State-of-the-art material handling systems to reduce the risk of injuries for assemblers at Marvin Windows and Doors of Tennessee.



According to OSHA, glass and glass-product manufacturing plants rank among the most hazardous places to work. Recent statistics show that 43 percent of injuries in the industry typically occur while handling or transporting large sheets of glass.

Workers handling heavy sheets of glass are at special risk for back injury. Factors such as the angle of inclination of sheet glass in storage, as well as issues of bowing and venting, thickness and strength of the glass sheet, all contribute to the industry’s unusual risks.

These dangers are well-recognized at the Marvin Windows and Doors of Tennessee (WDT) plant in Ripley, TN, where extremely large, awkward and breakable components-including glass sheets weighing as much as 200 pounds-are routinely assembled into door panels than can weigh as much as 500 pounds.

For many years, Marvin WDT had to send coordinated teams of workers to lift, carry, position and lower these components without mechanical assistance. Each person had to wrangle as much as 125 to 135 pounds of fragile material. The result was a steady stream of problems.

“We saw numerous back injuries in that area,” recalls Hal Williams, safety, workers comp and wellness manager at the Ripley plant. “And, there was also a high employee turnover in that area, mainly from workers having to pick up the heavy panels and move them manually.”

To combat these problems, Marvin WDT began redesigning and retooling its production processes, investing in state-of-the-art material handling systems to reduce the risk of injuries and ease the workload. “Safety is one of the factors driving the decision to change over to the new process,” explains Williams. As it turns out, the new equipment also delivers the additional benefits of improving morale, retention and productivity.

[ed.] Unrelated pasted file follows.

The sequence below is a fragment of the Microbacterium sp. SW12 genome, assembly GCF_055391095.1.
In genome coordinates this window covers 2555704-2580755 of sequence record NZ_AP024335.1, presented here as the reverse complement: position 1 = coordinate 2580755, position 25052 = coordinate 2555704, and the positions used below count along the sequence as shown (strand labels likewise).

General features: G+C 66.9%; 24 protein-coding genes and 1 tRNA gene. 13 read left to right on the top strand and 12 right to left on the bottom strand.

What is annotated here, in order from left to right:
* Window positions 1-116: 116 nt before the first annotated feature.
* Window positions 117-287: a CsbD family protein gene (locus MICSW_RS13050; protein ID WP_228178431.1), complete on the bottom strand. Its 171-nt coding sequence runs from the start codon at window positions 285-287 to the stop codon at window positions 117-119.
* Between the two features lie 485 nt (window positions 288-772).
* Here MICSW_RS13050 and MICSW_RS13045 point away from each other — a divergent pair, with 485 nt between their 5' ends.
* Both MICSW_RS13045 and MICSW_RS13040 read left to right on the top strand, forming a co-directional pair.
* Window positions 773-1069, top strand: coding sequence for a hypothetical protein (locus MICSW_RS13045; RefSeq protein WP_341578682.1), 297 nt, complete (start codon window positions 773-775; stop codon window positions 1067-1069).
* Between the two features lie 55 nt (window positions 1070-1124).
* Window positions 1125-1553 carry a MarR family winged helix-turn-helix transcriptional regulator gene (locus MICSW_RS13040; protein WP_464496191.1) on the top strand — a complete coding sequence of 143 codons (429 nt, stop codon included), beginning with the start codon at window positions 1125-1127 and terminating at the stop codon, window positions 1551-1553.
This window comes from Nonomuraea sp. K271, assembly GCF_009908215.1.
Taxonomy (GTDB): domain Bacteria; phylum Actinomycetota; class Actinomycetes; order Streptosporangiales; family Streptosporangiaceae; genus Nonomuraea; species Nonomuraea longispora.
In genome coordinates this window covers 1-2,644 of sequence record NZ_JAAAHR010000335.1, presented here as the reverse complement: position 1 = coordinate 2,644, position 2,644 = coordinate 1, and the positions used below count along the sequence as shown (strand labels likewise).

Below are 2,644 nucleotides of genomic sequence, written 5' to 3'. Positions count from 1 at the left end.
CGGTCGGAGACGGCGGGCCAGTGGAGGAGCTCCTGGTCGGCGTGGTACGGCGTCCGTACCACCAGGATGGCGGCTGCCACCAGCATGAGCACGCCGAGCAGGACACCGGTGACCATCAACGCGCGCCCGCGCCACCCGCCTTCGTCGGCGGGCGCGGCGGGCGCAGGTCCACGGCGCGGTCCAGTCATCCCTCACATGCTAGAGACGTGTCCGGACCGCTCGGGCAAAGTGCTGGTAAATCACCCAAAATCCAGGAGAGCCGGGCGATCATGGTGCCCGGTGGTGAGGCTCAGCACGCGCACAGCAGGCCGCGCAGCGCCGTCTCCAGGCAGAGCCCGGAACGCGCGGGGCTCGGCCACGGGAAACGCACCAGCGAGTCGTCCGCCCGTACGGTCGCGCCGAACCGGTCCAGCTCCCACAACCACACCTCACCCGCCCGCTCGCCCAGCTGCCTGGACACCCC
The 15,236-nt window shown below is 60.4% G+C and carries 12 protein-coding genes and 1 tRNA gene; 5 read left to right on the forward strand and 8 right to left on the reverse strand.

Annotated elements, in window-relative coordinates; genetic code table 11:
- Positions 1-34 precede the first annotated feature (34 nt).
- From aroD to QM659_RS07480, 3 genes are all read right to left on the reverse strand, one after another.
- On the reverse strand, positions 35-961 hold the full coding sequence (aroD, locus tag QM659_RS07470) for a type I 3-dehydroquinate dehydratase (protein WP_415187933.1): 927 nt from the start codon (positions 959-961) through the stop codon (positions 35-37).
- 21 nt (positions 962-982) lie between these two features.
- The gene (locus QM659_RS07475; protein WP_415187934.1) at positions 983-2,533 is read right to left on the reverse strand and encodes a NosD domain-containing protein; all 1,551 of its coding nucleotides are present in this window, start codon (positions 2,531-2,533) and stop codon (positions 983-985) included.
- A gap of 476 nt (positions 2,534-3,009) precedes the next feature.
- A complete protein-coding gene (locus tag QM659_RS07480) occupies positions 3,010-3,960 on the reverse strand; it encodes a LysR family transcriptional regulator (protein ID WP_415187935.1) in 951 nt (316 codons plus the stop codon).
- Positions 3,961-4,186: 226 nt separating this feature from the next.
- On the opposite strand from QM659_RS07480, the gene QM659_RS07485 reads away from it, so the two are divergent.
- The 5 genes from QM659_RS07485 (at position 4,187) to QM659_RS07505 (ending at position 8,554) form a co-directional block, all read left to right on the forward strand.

Operators now use a lifting system to pick up sheets of glass from their original shipping crates and place them into door sashes positioned on a horizontal conveyor. Then, they use a second, larger unit to pick up an entire door panel with its glass and sash assembly for installation into a frame.

Marvin WDT made its purchase decision after inviting several vendors to present information about the capabilities of their equipment. The AirOlift lifting system turned out to offer the most flexibility, including the ability to rotate, turn and tilt heavy objects while moving them.

According to Williams, Marvin WDT originally purchased two lifting systems capable of moving 500 pounds or more, and then added two more. Although clamping systems capable of handling very delicate objects are available for the units, Marvin WDT opted for suction systems designed to specifically handle glass and other smooth-surfaced objects.

The new systems have been making it easier, faster and safer for operators. “The AirOlift equipment is performing wonderfully,” says Williams. “We haven’t had any service issues or mechanical failures. One of the safety features I really like is that if air pressure is lost, the manipulators will not release or drop the panel.

“Operators find AirOlift extremely easy to use, which is one of the things I like,” Williams points out. “The light goes from red to green to let you know you’re good to pick it up. When you release it at the other end, the green light goes back to red.

“The system is so simple to operate that the training cycle was extremely short and to the point,” adds Williams. “In fact, my team spent only about 45 minutes talking and 20 minutes doing a hands-on demonstration. Then, we just let the people work with the machine and practice with it. After a week, all six were ready to use it in actual production.”

For more information on lifting systems, call 800-605-8612 or visit www.airolift.com.